The World’s Columbian Exposition

Visitors to the Chicago World’s Fair were stunned by its splendor. As the New York Times reported,

Foreigners and Americans Alike Agree that All Description Is Inadequate to the Magnificence of the Buildings and the Extent of the Displays at the Great Exposition….

Every one whose good fortune it has been to visit and thoroughly "do" the great "White City" on Lake Michigan, wherein the nations of the world are holding their Columbian Exposition, has nothing but praise unstinted for the complete magnificence of the exhibition. 

Eastern people who have visited the World's Fair have been amazed at the grandeur and immensity of what they had been accustomed to hear belittled, and on their return they have nothing but words of praise and admiration to express. 

Fairgoers arrived by train or boat at the Exposition’s greatest sight, the “White City” of enormous neoclassical exhibit halls arrayed around the central Court of Honor. One of these halls, the Manufactures and Liberal Arts Building, was the largest building ever constructed. This massive edifice is shown at the center of this bird’s eye view of the fair:

Bird's Eye View of the fair

In addition to showcasing industrial progress, the Manufactures and Liberal Arts Building housed the Fair’s educational exhibits. A visitor could find the Michigan State Normal School and the rest of the Michigan Public Schools exhibit near the southeast corner of the mezzanine.

From the Court of Honor, a visitor might ride a boat past the Wooded Isle landscaped by Frederick Law Olmstead to see the pavilions representing 21 nations and 46 states, including Michigan.

Further afield a visitor could enjoy the amusements of the Midway, chief among them the original Ferris Wheel. Intended as Chicago’s answer to the Eiffel Tower, the star attraction of the 1889 Paris Exposition, George Ferris’ wheel (pictured below) stood 262 feet tall and could carry 2,160 people.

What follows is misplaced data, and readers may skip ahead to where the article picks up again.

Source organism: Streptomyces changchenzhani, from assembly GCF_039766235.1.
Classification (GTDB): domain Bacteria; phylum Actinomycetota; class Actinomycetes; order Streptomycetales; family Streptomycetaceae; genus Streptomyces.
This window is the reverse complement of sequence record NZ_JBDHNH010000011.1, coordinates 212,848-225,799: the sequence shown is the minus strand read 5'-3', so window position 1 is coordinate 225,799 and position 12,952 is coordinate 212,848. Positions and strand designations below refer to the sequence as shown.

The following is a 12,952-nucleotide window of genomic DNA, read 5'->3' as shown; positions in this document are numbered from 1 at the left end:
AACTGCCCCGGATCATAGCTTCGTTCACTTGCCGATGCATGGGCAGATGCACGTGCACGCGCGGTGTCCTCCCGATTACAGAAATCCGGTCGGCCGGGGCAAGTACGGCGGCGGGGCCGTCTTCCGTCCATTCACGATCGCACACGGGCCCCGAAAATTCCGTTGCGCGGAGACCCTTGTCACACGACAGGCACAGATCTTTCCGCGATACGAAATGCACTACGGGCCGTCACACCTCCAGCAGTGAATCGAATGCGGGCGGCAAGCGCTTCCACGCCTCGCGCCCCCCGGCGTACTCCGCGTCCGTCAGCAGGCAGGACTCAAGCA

Ferris Wheel

Normalites at the Fair

Normal School students and faculty flocked to the Fair. The April 28, 1893 edition of the Normal News included several short notices about students who had left school to seek work in Chicago, along with an item about Principal Sill traveling to Chicago to inspect preparations:

A. F. Benson has gone with the multitude to Chicago.

H. E. Johnson expects to go to Chicago soon to work on the World’s Fair grounds.

Mr. Frank Coon has left school to accept a position as guard at the World’s Fair.

Principal Sill was in Chicago the first of the week looking after the Educational exhibit of Michigan.

F. C. Cahow has gone to Chicago to roll a chair at the World’s Fair. Whitehead, Parsons, Dansingburg, and Andrews have gone to sing.

Mr. F. C. Cahow left last Tuesday for Chicago to take a position as guide at the World’s Fair. Mr. Cahow leaves many friends behind, who wish for him the best of success.

On May 12, the Normal reported:

Normal students having positions at the World’s Fair, send glowing accounts of the great exposition. They say its magnitude can be little appreciated until seen.

Diarist Jennie Pease D’Ooge described a visit to the Exposition with her husband Professor Benjamin D’Ooge in the first half of July. She recorded multiple visits to the Art Gallery and the state buildings, and complained of having “been too much with Ben to look at machinery and trees and wheels.” She also chronicled excursions to the Midway to see the ostrich farm, Streets of Cairo, and Javanese Village attractions, ride the Ferris Wheel, and take in Buffalo Bill’s “stupendous” Wild West Show.

Normal faculty and alumni also participated in the International Congress of Education, one of more than 200 congresses held in conjunction with the Columbian Exposition at the recently constructed Art Institute building in downtown Chicago. The Education Congress took place July 25-28, with related sessions extending over two weeks. Participants included Training School instructor Maud E. Cannell, Professor E. A. Strong, and Principal John M. B. Sill, and former Principal Malcolm MacVicar gave a paper. The Normal’s most prominent representative, however, was distinguished alumnus Irwin Shepard, who in his capacity as Secretary of the National Educational Association was named the General Secretary of the World's International Congress of Education and presided over the general sessions.

By autumn, the excitement of the Exposition year was fading. In September the News reported,

H. E. Johnson leaves his position as Columbian guard to return to school. 

Still, at least one student skipped fall classes to experience the Fair, as the News reported in October:

Mr. Chas. H. Norton spent the week beginning Oct. 8 at the World's Fair. He reports a splendid time.